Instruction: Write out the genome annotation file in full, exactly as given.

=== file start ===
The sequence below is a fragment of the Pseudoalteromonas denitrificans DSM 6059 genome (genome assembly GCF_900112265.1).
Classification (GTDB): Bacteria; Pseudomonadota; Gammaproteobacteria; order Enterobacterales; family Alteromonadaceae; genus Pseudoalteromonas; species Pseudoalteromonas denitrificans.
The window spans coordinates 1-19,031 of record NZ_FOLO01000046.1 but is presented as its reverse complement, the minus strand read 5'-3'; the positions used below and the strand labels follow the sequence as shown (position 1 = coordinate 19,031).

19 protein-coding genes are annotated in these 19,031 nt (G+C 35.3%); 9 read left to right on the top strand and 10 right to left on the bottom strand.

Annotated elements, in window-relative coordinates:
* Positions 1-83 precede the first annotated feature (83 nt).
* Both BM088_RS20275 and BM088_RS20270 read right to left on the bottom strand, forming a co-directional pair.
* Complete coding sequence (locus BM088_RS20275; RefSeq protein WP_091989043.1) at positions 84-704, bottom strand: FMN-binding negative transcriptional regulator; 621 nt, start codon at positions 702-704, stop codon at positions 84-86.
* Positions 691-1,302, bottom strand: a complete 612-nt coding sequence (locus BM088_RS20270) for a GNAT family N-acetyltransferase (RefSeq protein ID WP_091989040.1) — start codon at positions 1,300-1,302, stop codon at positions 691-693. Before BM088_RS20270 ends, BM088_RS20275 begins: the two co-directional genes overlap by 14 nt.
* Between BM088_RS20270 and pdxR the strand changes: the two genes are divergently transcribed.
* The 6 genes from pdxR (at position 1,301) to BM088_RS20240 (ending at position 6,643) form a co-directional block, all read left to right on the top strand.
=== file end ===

The sequence below is a fragment of the Pseudoalteromonas denitrificans DSM 6059 genome (genome assembly GCF_900112265.1).
Classification (GTDB): Bacteria; Pseudomonadota; Gammaproteobacteria; order Enterobacterales; family Alteromonadaceae; genus Pseudoalteromonas; species Pseudoalteromonas denitrificans.
The window spans coordinates 1-19,031 of record NZ_FOLO01000046.1 but is presented as its reverse complement, the minus strand read 5'-3'; the positions used below and the strand labels follow the sequence as shown (position 1 = coordinate 19,031).

19 protein-coding genes are annotated in these 19,031 nt (G+C 35.3%); 9 read left to right on the top strand and 10 right to left on the bottom strand.

Annotated elements, in window-relative coordinates:
* Positions 1-83 precede the first annotated feature (83 nt).
* Both BM088_RS20275 and BM088_RS20270 read right to left on the bottom strand, forming a co-directional pair.
* Complete coding sequence (locus BM088_RS20275; RefSeq protein WP_091989043.1) at positions 84-704, bottom strand: FMN-binding negative transcriptional regulator; 621 nt, start codon at positions 702-704, stop codon at positions 84-86.
* Positions 691-1,302, bottom strand: a complete 612-nt coding sequence (locus BM088_RS20270) for a GNAT family N-acetyltransferase (RefSeq protein ID WP_091989040.1) — start codon at positions 1,300-1,302, stop codon at positions 691-693. Before BM088_RS20270 ends, BM088_RS20275 begins: the two co-directional genes overlap by 14 nt.
* Between BM088_RS20270 and pdxR the strand changes: the two genes are divergently transcribed.
* The 6 genes from pdxR (at position 1,301) to BM088_RS20240 (ending at position 6,643) form a co-directional block, all read left to right on the top strand.